Somewhere out there in the final frontier where no man has gone before, is a comet zipping around with nothing better to do but to pay all of us here on earth a quick friendly visit. No, it doesn't exactly have earth's name on it, but it does want to take a cue from Top Gun and do a major fly by just so it can get up close and personal. Of course since we're a partying kind of planet, we decide to have one big planet wide comet festival just to welcome it into our solar system. There are comet tee shirts, comet hats, people have comet barbecues, and everything is just one big comet celebration. One of these comet parties is being held by Doris Belmont, wicked step monster to Reggie and Sam. Reggie and Sam's father is off doing army duty, and it's left up to Doris to keep the two girls safe and out of trouble, or as in Doris's case be a first class bitch while screwing the next door neighbor on the side. After an argument with Doris, Reggie ends up in a projection room at a local theater, and Sam ends up….well more about that in a moment. Eventually the comet does pass overhead, and being the grateful kind of comet that knows how to treat its host, it leaves us all a present by turning the vast majority of the human population into orange pixie dust.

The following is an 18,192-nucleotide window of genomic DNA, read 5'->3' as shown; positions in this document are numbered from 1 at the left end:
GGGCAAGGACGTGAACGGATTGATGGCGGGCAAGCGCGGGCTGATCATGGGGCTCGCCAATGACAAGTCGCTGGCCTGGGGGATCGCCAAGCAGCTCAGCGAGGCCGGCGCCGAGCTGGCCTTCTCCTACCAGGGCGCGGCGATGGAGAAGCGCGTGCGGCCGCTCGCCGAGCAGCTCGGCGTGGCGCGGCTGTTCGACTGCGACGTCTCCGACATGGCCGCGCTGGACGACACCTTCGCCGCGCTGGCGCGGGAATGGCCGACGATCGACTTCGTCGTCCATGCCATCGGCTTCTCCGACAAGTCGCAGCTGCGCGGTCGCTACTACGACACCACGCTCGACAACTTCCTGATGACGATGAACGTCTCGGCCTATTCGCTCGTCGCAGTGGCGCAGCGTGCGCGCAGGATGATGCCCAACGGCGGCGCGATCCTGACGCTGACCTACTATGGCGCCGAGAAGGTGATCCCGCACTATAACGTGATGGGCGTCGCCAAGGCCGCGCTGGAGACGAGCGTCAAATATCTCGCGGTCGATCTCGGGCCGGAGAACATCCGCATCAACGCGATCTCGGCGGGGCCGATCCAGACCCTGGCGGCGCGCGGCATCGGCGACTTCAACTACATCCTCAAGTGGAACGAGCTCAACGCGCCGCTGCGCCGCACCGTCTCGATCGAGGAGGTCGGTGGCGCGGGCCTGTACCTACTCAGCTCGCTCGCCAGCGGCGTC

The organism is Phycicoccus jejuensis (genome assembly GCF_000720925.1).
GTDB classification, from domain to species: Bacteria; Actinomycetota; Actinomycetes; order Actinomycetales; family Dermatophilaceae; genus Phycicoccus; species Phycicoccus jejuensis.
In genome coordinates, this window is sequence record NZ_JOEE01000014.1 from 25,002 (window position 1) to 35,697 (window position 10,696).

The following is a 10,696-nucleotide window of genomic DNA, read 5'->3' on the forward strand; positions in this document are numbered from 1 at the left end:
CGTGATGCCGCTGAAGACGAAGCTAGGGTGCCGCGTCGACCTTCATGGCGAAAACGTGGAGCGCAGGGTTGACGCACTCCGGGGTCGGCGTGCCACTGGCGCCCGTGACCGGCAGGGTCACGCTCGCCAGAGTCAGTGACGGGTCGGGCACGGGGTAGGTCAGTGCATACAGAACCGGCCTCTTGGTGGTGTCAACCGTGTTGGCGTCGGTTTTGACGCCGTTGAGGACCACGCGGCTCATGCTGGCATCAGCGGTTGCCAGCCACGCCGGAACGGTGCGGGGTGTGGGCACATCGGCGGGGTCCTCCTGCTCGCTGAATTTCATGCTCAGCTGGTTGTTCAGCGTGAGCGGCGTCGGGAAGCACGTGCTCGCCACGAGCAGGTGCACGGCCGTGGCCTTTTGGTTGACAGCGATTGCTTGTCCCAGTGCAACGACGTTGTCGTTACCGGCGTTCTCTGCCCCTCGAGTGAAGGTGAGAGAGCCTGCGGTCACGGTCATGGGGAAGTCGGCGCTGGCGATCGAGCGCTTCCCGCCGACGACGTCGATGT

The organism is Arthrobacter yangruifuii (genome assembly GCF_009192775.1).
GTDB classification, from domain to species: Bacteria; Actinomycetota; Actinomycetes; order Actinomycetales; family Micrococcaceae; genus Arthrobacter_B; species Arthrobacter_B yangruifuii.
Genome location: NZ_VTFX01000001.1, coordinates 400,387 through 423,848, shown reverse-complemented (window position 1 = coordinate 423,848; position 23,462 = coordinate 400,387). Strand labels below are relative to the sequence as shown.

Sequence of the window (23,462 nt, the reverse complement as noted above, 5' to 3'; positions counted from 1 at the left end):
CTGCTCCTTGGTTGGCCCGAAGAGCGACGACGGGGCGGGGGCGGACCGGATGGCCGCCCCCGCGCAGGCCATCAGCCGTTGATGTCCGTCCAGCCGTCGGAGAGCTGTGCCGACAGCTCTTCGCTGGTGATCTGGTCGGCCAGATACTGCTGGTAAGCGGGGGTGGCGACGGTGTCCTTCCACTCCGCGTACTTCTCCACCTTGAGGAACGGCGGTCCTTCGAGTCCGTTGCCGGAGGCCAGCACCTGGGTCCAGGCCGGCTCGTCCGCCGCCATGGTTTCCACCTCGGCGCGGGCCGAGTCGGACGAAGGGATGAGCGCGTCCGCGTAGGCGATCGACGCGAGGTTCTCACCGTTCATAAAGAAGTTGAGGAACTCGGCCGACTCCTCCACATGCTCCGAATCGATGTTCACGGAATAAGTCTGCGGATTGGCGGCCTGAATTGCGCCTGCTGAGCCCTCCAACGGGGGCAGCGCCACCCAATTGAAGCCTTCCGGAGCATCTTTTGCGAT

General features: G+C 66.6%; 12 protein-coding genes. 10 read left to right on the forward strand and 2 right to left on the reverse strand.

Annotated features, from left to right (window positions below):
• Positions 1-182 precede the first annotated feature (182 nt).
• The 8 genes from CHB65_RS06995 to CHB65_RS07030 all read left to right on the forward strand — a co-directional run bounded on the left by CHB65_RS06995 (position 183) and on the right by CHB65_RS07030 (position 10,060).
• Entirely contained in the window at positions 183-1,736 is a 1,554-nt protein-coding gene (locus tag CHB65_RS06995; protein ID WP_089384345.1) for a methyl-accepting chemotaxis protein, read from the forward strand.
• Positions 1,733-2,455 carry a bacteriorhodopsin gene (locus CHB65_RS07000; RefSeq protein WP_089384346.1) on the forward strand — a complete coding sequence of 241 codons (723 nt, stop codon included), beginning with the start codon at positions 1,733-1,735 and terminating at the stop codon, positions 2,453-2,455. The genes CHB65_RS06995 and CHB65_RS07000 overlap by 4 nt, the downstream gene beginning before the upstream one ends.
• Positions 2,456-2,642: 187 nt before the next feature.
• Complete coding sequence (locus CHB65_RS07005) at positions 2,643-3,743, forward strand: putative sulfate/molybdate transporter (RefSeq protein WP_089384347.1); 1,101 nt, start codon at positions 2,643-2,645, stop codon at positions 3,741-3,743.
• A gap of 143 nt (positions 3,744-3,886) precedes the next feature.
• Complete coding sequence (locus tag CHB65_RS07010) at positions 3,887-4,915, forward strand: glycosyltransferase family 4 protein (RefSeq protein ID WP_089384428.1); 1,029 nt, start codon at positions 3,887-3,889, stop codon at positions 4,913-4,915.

Of course, if you happen to be one of the very lucky few, like Reggie and Sam, you may have survived. It turns out if you were in a dwelling of some sort completely encased by steel, then you also woke up the next morning to see the dawn's early light. Reggie, having spent the night in the theater projection room which just happens to be steel lined, does survive. Sam, who found herself somehow spending the night in a trash dumpster survives also. However, if you were only partially protected by a steel enclosure, then you only get to survive temporarily which also means you get to play zombie for a while before you disintegrate into a pile of dust bunnies. Then there are those scientists who were aware of the danger but instead of warning us all to momentarily hop into our Kenmore refrigerators, they built themselves a huge enclosure to protect themselves with. So not only are they extremely selfish scientists, they are also straight out of the Fred MacMurray School of Absent Minded Professors because although I'm sure they wear their seat belts and lock their car doors, they somehow forget to close the vents on their Comet Proof Bomb Shelter. What that means is they need to track down Sam, Reggie and other survivors who may pop up here and there in order to find a cure before they have to begin their own auditions for George Romero.